Financial stock market graph. Selective focus.


Diego Thomazini

The strategy of selling calls on U.S. stocks to achieve regular income at the cost of capital gains has been a losing one over the past decade, but that is likely to change over the coming years. The Global X S&P 500 Covered Call ETF (NYSEARCA:XYLD) tracks the performance of the CBOE S&P 500 BuyWrite Index, which holds the S&P 500 and writes calls against it in order to earn the option premium. The fund holds the underlying stock positions and writes one-month, at-the-money call options on the Index. The ETF is for investors who are happy to miss out on potential upside in favor of generating regular income. The attractive thing about the XYLD, and other ETFs following a similar strategy, is the tendency to outperform during periods of market weakness.

The XYLD tends to underperform the S&P500 when the returns it received from option sales underperforms the combined returns of the dividend yield, the growth in dividends, and the impact of rising valuations (or falling dividend yield). The main reason for the underperformance has been the significant increase in U.S. dividend payments as well as the rise in equity valuations which has more than outweighed the impact of higher income on the XYLD. As dividend growth slows and equity valuations decline, the XYLD should outperform, particularly if implied volatility rises as I expect.

Understanding The Historical Underperformance

The XYLD has underperformed the SPX for the vast majority of the time since its inception in 2013 despite generating 6.7% annual returns after expenses largely from selling options. Over the same period the S&P500 has returned 11.6% over this period. Anyone looking at the performance of the S&P500 over the past 9 years as a gauge to future performance is likely to be misled, as the market’s returns have been driven by a number of unsustainable factors that are likely to reverse over the coming years.


XYLD Vs S&P500 Total Return (Bloomberg)

The first one is the rise in dividend payments, which have grown by 7.3% annualized, significantly outpacing corporate sales and nominal GDP. As a result, dividend payments on the S&P500 are currently elevated relative to most other corporate fundamentals and should be expected to grow more slowly going forward. Even if they were to grow by the pace of nominal GDP growth, this is likely to be below 3% based on long-term potential real GDP and long-term inflation expectations.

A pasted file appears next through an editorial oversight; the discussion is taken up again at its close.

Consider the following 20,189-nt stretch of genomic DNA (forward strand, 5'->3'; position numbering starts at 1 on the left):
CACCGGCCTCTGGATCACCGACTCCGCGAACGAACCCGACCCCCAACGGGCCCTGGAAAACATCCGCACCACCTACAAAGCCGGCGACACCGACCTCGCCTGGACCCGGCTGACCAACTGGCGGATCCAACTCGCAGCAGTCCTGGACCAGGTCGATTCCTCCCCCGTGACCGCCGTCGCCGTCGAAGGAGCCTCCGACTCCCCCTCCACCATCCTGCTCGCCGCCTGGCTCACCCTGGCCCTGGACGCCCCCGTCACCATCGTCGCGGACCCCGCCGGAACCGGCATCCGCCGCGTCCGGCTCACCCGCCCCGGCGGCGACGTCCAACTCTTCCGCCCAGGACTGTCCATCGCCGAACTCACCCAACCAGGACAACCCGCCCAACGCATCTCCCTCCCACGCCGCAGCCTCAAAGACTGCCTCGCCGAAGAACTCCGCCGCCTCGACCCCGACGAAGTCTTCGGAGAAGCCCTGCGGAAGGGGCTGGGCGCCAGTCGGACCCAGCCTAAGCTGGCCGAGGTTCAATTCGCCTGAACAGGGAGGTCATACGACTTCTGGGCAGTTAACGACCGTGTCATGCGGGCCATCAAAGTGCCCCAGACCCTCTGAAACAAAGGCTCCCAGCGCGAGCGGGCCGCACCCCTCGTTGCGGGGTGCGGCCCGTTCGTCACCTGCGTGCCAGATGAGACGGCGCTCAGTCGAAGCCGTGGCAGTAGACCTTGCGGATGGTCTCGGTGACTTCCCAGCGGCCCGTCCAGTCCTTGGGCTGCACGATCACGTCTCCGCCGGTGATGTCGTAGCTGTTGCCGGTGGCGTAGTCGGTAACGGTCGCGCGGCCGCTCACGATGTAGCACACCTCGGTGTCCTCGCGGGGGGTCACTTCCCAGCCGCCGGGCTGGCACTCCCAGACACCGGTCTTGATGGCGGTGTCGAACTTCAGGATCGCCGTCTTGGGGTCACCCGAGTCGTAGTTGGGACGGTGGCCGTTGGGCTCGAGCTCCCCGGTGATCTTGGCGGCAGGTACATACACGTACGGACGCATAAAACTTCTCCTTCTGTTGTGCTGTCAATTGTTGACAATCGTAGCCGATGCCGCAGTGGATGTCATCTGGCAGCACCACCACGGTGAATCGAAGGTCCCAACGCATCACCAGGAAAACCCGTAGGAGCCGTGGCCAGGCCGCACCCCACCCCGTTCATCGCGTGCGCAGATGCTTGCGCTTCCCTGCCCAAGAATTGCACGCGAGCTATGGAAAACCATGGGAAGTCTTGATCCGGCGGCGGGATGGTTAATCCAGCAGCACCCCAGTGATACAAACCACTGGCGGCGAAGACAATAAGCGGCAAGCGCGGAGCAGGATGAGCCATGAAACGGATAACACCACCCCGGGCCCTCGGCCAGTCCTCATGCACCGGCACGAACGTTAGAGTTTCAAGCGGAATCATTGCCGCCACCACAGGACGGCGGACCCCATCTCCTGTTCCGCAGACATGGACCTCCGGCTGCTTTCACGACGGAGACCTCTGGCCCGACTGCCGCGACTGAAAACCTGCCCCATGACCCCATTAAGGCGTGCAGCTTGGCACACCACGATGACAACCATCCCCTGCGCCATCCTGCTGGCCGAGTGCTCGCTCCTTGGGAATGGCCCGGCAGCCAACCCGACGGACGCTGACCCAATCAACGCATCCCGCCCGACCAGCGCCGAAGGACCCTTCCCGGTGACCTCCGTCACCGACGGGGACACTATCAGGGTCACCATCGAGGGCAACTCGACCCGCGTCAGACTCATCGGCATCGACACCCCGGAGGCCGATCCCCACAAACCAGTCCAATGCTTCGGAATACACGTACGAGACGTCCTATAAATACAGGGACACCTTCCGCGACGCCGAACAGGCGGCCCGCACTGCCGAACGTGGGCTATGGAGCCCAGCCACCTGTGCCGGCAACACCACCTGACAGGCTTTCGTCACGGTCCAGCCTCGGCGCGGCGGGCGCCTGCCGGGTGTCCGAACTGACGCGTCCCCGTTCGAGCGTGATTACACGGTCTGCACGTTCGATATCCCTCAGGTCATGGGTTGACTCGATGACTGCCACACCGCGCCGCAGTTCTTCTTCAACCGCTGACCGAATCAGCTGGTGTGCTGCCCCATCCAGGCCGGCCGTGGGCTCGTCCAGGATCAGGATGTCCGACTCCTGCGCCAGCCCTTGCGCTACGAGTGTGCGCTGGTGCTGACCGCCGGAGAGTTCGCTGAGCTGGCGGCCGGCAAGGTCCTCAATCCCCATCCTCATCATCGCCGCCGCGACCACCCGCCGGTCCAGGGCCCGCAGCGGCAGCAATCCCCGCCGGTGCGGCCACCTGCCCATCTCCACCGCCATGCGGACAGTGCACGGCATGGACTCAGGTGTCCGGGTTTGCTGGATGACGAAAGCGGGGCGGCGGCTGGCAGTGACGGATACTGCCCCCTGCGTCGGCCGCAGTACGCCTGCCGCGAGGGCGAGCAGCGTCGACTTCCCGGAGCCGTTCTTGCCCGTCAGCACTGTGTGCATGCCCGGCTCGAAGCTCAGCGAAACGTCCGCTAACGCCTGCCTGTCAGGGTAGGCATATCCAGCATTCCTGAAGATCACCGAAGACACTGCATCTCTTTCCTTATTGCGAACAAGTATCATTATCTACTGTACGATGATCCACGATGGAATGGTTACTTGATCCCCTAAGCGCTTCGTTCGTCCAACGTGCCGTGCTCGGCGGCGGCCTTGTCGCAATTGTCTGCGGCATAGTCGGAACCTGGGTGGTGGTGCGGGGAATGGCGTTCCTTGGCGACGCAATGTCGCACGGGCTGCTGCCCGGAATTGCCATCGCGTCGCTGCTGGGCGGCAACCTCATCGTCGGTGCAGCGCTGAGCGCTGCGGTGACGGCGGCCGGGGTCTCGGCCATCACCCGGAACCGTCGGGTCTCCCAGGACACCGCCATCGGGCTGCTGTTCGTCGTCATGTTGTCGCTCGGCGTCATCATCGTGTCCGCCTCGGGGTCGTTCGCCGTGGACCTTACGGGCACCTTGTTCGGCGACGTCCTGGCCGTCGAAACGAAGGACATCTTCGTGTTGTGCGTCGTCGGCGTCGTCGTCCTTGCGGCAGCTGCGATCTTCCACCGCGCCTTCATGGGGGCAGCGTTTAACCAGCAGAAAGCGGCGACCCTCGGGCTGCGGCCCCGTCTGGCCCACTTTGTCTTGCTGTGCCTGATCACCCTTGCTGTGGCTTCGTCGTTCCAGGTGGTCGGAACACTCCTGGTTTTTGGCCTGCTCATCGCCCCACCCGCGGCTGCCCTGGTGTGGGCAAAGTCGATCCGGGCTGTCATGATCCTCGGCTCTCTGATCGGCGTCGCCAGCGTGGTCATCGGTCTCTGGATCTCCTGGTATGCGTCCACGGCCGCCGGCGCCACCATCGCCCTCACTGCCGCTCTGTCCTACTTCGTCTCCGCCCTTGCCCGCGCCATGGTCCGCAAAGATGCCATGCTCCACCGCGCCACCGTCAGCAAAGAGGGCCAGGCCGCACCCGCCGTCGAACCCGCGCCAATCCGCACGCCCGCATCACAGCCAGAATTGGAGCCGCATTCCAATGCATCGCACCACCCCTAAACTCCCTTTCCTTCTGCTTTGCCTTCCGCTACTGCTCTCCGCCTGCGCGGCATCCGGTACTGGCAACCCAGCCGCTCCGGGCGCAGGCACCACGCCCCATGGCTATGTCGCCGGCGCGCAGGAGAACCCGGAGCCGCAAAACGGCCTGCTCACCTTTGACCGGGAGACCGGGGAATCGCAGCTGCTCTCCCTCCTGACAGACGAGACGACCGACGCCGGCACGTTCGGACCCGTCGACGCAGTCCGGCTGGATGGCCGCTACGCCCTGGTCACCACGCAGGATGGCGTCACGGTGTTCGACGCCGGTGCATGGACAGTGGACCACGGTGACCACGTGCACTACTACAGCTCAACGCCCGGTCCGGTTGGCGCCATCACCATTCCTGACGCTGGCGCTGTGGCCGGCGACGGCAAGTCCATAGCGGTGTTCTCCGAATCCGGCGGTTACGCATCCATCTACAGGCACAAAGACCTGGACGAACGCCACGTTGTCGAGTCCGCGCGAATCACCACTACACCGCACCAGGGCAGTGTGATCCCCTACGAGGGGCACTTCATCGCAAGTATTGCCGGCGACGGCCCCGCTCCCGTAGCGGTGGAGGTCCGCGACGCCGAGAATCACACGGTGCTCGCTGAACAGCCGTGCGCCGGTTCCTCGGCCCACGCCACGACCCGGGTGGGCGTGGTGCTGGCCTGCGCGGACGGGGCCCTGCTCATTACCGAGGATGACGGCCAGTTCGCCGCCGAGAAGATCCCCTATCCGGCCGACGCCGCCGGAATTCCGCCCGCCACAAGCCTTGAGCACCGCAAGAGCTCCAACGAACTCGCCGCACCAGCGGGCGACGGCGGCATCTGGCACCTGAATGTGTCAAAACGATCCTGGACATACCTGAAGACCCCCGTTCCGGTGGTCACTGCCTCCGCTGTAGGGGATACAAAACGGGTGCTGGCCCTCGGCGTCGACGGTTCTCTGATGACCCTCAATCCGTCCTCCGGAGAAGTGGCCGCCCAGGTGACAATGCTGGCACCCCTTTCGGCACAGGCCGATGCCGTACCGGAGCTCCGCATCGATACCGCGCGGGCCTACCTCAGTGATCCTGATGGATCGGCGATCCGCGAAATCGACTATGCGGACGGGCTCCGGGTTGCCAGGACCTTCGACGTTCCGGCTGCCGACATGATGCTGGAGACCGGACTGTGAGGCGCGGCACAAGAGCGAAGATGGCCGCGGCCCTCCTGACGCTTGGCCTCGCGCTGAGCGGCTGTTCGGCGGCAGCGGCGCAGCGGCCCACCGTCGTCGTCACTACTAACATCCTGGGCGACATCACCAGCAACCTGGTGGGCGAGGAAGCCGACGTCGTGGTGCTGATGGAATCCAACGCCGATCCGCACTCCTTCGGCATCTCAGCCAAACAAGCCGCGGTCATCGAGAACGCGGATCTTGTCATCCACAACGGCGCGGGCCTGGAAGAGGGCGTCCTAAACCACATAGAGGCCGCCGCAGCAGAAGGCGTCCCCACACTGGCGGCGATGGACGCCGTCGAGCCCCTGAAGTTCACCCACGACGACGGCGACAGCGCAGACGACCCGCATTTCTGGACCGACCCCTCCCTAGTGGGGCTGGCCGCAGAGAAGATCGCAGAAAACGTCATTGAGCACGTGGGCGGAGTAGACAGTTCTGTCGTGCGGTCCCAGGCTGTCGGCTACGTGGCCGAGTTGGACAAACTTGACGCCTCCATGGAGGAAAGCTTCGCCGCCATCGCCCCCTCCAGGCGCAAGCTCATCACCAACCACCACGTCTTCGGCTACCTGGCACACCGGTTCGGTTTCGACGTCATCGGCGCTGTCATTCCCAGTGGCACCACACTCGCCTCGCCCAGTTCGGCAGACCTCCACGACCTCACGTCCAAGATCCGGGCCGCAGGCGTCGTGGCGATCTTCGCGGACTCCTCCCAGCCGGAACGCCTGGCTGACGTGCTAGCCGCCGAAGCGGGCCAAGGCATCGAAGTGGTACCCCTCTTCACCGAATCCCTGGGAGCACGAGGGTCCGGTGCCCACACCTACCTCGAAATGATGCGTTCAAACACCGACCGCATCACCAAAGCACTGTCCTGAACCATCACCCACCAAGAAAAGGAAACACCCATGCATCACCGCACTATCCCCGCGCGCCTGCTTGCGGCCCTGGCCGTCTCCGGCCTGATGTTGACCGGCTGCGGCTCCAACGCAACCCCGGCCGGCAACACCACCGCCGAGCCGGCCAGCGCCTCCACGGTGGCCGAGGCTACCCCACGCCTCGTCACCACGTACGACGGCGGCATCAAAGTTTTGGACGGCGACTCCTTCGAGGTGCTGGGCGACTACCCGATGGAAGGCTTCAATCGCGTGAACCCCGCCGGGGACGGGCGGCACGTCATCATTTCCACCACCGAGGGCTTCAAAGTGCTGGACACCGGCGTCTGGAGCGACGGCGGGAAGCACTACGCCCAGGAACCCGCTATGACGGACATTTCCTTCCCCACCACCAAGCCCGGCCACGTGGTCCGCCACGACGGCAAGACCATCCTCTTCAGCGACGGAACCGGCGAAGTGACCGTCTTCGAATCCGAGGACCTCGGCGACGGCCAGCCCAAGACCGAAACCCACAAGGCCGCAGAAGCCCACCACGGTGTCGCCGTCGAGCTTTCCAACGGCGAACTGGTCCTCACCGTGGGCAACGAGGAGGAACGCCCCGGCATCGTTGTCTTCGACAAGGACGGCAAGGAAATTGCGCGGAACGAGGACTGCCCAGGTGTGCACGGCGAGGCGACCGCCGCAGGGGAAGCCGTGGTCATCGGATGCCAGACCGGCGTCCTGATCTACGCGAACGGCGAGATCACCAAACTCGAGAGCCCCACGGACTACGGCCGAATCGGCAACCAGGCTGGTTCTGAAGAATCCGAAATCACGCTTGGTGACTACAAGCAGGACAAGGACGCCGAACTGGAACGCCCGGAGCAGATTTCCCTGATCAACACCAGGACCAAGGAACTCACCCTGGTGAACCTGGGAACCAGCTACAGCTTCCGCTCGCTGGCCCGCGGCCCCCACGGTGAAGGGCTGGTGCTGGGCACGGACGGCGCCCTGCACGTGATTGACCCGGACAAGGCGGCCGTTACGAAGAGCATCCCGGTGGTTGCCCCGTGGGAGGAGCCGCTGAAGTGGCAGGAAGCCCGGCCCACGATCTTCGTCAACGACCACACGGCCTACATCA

The second driver of XYLD underperformance has been the decline in the dividend yield, which has contributed another 2% annually to the S&P500 relative to the XYLD. With the dividend yield now at just 1.8% there is little room for falling yields to provide support to S&P500 returns, particularly with the risk-free rate continuing to rise.


S&P500 BuyWrite Index Vs SPX Total Return (Bloomberg)

Over the coming years we should see the XYLD continue to generate high single-digit income returns that far outstrip the impact of dividend growth and valuation changes on the S&P500. As we saw during the 10-year period following the bull market peak of 2000, we should see the XYLD outperform the S&P500 significantly.

Can The XYLD Generate Positive Returns In A Bear Market?

As mentioned above, the XYLD has generate income returns of 6.7% annually since 2013. If this were to continue going forward then the ETF would generate positive returns as long as the S&P500 does not fall by an equivalent amount. While I still believe that there is further downside for the S&P500 before the ultimate low is in, from a long-term perspective, future returns have improved significantly and are now finally positive from a 10-year perspective. Furthermore, if we see a sharp fall in equity prices, we are also likely to see a sharp rise in the VIX, which should lead to stronger income returns for the XYLD. The 6.7% annual income returns seen since 2013 have occurred over a period where the VIX volatility index has averaged just 18, whereas it is now up at 27.


The XYLD is ideal for investors looking for exposure to U.S. stocks but with additional income, and who are willing to forego some upside in the event of a resumption in the S&P500 bull market. The historical underperformance of the XYLD has been driven by an unsustainable rise in S&P500 dividend payments and rising valuations, which will not be repeated over the coming years. Furthermore, higher implied volatility should also help the XYLD to achieve higher income returns than in the past.


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